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Old 07-30-12, 11:18 PM   #61
servant74
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I came here looking for information on Micro-Grid Tie inverters, but reading this entire thread has been educational.

I am currently renting, but am considering as we retire to a different area, putting in solar to at least cover the 'minimums' for lights and possibly a few other small loads. Basically doing lighting as DC LEDs, and a few other dc-only loads. But the wiring for DC loads needs to be larger wire to do it safely with low loss especially if it isn't 'near' the battery source. -- Basically choosing to reap the 'low hanging fruit'.

Could someone point me to use and information on micro-GTI's?

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Old 07-31-12, 12:08 AM   #62
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There are a lot of (illegal in USA) small Chinese GTIs on Ebay.

Here's a link to a site you might find interesting.
Solar Beginners Corner

It's not too hard to set up a solar charged DC power supply for DC LED lighting.
But you only need a GTI if you need 120vac (or 240vac) for standard lighting etc loads.

Oh yeah, you don't need jumbo wire unless you plan on running a lot of amps.
Most panels don't put out a ton of current. A 200w panel might supply 5 or 6 amps..


The best legal micro GTI that I know about is the EnPhase 240vac units.
That's the one I would use (after doing all the code required stuff).
Amazon.com: Enphase: Patio, Lawn & Garden
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Old 07-31-12, 12:31 AM   #63
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Thanks XRinger....

I could see for big installs the microinverters could possibly even reduce the cost of a solar system, even non-gridtie, given the better power transmission efficiency of AC vs DC. (Reduce size of wire as voltage is raised, for the same power capability). But you are right, on small (like most home or small commercial) installs, it is better just to use bigger wire or re-locate the power equipment to optimize the power transfer. Converting the AC back to DC for battery storage adds yet another inefficiency in the system.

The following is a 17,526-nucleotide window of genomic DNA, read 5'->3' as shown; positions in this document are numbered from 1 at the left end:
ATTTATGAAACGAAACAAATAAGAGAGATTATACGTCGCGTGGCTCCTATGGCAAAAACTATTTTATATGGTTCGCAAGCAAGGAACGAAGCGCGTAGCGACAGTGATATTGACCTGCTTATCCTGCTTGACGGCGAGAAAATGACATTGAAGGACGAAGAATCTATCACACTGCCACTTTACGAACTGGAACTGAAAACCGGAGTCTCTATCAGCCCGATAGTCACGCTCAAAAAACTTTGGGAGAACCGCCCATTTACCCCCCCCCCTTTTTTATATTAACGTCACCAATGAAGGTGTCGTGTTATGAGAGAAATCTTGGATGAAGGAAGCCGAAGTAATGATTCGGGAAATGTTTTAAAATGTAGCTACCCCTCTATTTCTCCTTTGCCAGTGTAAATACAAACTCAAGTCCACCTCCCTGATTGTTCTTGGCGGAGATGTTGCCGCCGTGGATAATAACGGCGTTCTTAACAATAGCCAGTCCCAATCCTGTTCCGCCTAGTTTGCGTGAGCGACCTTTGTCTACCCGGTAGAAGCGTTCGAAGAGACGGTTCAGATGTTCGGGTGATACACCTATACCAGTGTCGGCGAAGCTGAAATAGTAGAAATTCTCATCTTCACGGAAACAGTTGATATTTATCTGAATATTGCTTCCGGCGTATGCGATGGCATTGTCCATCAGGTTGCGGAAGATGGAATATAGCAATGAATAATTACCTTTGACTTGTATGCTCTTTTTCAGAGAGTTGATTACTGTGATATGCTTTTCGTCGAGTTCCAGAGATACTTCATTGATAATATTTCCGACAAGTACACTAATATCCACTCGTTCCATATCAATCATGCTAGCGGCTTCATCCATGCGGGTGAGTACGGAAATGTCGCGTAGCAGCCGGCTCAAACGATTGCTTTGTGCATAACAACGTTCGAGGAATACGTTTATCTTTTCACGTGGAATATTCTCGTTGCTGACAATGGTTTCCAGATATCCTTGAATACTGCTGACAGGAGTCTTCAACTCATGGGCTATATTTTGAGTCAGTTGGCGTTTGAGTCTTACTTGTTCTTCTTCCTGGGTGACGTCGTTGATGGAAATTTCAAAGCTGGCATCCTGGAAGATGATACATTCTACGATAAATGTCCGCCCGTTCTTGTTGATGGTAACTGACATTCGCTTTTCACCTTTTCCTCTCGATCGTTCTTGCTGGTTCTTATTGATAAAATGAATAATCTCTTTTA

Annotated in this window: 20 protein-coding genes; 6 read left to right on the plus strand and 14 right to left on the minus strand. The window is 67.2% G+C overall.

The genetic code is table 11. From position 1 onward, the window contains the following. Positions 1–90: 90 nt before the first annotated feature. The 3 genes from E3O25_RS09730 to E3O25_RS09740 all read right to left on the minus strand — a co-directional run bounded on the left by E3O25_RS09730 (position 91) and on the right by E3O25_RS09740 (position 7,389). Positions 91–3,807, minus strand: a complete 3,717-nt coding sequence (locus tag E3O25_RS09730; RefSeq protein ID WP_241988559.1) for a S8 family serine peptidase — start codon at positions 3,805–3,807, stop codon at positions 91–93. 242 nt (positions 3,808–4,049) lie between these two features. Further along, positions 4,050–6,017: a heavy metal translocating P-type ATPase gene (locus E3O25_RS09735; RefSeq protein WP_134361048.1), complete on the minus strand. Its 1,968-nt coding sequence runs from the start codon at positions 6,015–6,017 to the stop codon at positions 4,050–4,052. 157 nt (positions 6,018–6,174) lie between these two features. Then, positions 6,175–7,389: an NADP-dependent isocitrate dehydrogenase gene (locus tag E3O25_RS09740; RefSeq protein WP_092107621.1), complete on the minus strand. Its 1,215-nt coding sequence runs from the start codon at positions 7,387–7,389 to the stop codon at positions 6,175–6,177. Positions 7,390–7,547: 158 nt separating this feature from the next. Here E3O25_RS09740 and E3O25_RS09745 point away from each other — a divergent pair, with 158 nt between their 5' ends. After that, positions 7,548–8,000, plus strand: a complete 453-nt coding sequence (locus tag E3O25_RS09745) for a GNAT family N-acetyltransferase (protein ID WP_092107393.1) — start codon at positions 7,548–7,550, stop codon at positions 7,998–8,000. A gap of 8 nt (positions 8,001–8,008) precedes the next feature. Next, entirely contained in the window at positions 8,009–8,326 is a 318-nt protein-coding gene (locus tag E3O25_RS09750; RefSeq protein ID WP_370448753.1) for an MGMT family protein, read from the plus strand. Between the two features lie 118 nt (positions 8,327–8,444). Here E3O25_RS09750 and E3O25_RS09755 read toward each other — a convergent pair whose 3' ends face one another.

Thanks again for the quick reply.
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Old 11-28-12, 03:07 PM   #64
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I may have missed it in this thread, or another thread, but this seems to be directly relevant:

http://physics.ucsd.edu/do-the-math/...t-solar-setup/
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Old 10-25-19, 03:31 AM   #65
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Default Dumping extra power

I know this is an old thread but I have become interested in finding if I could use my grid tie system if the grid fails.
I see one problem is caused when the panels are producing more power than you need.
Would it be possible to monitor the GTI voltage and switch in dump resistors so that they hold the voltage at a safe level?
I'm thinking you could use a few resistors and just switch more and more in progressively.
I think you could use a small SBC such as the Raspberry Pi to control things.